Cuomo has tied ethics reform and education policy changes to the budget, and threatened to hold up the spending plan if the legislature does not agree. 

Doug Kerr / Flickr

The city of Utica has climbed its way out of near bankruptcy to post a sizeable budget surplus.

Utica’s government is smaller, shedding about 100 jobs in recent years. "Fire had cuts, police had cuts, city hall employees, we had cuts," said Mayor Robert Palmieri in an interview. "So we really had to do some soul searching and employees now are doing two and three different jobs."

WBFO file photo

Some New York state lawmakers would like the conversation about education reform and funding to focus on getting rid of the gap elimination adjustment. State Sen. Patty Ritchie (R-Heuvelton) is one of those who wants to repeal the state’s formula for cutting some funding for local school districts over the last few years.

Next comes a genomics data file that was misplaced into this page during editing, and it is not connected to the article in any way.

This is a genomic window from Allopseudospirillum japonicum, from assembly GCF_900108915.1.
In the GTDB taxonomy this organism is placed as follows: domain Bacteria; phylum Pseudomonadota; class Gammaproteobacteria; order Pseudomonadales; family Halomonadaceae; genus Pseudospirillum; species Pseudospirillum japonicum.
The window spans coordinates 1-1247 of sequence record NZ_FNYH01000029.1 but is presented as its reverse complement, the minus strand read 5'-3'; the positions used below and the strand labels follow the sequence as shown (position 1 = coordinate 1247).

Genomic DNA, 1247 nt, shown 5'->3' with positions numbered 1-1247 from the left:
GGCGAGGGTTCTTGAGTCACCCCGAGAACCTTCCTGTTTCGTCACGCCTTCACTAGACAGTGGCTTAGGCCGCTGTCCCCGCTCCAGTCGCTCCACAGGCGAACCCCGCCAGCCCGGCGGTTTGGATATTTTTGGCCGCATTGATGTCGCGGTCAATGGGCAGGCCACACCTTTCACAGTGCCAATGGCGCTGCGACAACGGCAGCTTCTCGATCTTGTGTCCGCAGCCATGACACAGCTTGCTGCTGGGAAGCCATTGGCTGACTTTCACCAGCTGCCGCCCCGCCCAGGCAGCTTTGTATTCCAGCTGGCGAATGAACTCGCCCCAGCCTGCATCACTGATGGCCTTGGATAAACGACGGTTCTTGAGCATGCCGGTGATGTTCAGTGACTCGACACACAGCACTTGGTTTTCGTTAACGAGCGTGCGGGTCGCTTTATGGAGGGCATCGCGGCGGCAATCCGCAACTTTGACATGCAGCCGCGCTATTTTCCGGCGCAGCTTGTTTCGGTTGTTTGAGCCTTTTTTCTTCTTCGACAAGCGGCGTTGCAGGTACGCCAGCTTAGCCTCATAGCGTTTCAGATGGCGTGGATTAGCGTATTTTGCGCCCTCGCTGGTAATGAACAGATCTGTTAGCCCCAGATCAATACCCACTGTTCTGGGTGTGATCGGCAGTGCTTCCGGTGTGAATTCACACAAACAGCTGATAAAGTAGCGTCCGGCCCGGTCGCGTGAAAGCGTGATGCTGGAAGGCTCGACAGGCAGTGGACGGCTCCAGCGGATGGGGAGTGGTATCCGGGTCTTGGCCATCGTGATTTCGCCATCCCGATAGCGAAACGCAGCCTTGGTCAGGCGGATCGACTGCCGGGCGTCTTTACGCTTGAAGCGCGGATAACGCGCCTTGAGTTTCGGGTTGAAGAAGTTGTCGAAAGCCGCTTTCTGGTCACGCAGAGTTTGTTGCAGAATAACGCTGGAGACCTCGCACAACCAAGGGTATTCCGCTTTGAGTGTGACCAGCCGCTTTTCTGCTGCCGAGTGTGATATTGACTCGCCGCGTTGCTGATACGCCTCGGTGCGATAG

Governor Andrew Cuomo / Flickr

Education will be a big issue in 2015. Lines are already drawn between public school teachers, Gov. Andrew Cuomo, and the charter school movement.

Before the New Year even began, the state’s largest teachers union was already making its displeasure with Cuomo known, by protesting outside the governor’s mansion.

New York State United Teachers (NYSUT) President Karen Magee says teachers are angry over what they see as the governor's increasingly negative view of their union and the public education system in general.  

Ryan Delaney / WRVO News file photo

State Comptroller Tom DiNapoli says $5 billion in extra money that New York is reaping from bank settlements should not be viewed as a surplus, and should not be spent as though there will be more money coming in the future.

“I wouldn’t call it a surplus,” DiNapoli said. “It’s really more of a windfall.”

And so the comptroller says it should not be used for recurring expenses, like tax cuts or increased school aid, as some legislators have suggested.

Gino Geruntino / WRVO

Homeowners living in Oswego can breathe a little easier knowing that this year's budget does not include anything close to last year's 43 percent property tax increase.

Mayor Tom Gillen's budget presentation at this week's common council meeting lasted only a few minutes, but spoke volumes. The mayor proposed a $43.3 million budget that includes a property tax increase of 1.4 percent. That translates to about $14 extra for the average $70,000 dollar home.

Democrat Councilor Fran Enwright says this year's budget comes as a big relief for taxpayers.

Pages